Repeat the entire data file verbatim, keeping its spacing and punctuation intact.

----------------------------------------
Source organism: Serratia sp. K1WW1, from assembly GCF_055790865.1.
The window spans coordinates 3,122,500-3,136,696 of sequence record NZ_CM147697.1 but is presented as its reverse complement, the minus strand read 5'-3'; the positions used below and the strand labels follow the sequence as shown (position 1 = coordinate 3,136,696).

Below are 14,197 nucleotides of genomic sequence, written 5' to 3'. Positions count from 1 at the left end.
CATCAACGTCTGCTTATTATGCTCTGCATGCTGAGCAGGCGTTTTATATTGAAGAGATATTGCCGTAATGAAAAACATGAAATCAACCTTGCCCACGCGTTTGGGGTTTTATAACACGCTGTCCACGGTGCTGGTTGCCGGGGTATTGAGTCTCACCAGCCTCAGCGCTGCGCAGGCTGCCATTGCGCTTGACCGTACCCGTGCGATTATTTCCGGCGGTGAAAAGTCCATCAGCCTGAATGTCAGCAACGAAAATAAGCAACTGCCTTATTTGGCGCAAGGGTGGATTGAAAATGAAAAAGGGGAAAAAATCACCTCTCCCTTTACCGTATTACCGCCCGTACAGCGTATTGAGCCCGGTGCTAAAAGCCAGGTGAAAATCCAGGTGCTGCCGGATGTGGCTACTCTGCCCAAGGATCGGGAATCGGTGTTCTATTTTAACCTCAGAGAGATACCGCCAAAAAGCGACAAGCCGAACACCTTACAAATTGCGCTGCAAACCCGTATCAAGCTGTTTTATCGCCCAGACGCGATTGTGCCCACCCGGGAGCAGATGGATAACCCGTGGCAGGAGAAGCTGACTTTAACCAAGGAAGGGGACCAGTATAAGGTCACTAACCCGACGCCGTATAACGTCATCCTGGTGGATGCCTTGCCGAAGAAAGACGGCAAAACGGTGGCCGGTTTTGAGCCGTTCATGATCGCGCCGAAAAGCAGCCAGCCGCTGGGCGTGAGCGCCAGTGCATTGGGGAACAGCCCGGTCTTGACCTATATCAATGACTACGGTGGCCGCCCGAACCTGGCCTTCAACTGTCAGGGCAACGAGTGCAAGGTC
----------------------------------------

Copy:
Source organism: Serratia sp. K1WW1, from assembly GCF_055790865.1.
The window spans coordinates 3,122,500-3,136,696 of sequence record NZ_CM147697.1 but is presented as its reverse complement, the minus strand read 5'-3'; the positions used below and the strand labels follow the sequence as shown (position 1 = coordinate 3,136,696).

Below are 14,197 nucleotides of genomic sequence, written 5' to 3'. Positions count from 1 at the left end.
CATCAACGTCTGCTTATTATGCTCTGCATGCTGAGCAGGCGTTTTATATTGAAGAGATATTGCCGTAATGAAAAACATGAAATCAACCTTGCCCACGCGTTTGGGGTTTTATAACACGCTGTCCACGGTGCTGGTTGCCGGGGTATTGAGTCTCACCAGCCTCAGCGCTGCGCAGGCTGCCATTGCGCTTGACCGTACCCGTGCGATTATTTCCGGCGGTGAAAAGTCCATCAGCCTGAATGTCAGCAACGAAAATAAGCAACTGCCTTATTTGGCGCAAGGGTGGATTGAAAATGAAAAAGGGGAAAAAATCACCTCTCCCTTTACCGTATTACCGCCCGTACAGCGTATTGAGCCCGGTGCTAAAAGCCAGGTGAAAATCCAGGTGCTGCCGGATGTGGCTACTCTGCCCAAGGATCGGGAATCGGTGTTCTATTTTAACCTCAGAGAGATACCGCCAAAAAGCGACAAGCCGAACACCTTACAAATTGCGCTGCAAACCCGTATCAAGCTGTTTTATCGCCCAGACGCGATTGTGCCCACCCGGGAGCAGATGGATAACCCGTGGCAGGAGAAGCTGACTTTAACCAAGGAAGGGGACCAGTATAAGGTCACTAACCCGACGCCGTATAACGTCATCCTGGTGGATGCCTTGCCGAAGAAAGACGGCAAAACGGTGGCCGGTTTTGAGCCGTTCATGATCGCGCCGAAAAGCAGCCAGCCGCTGGGCGTGAGCGCCAGTGCATTGGGGAACAGCCCGGTCTTGACCTATATCAATGACTACGGTGGCCGCCCGAACCTGGCCTTCAACTGTCAGGGCAACGAGTGCAAGGTC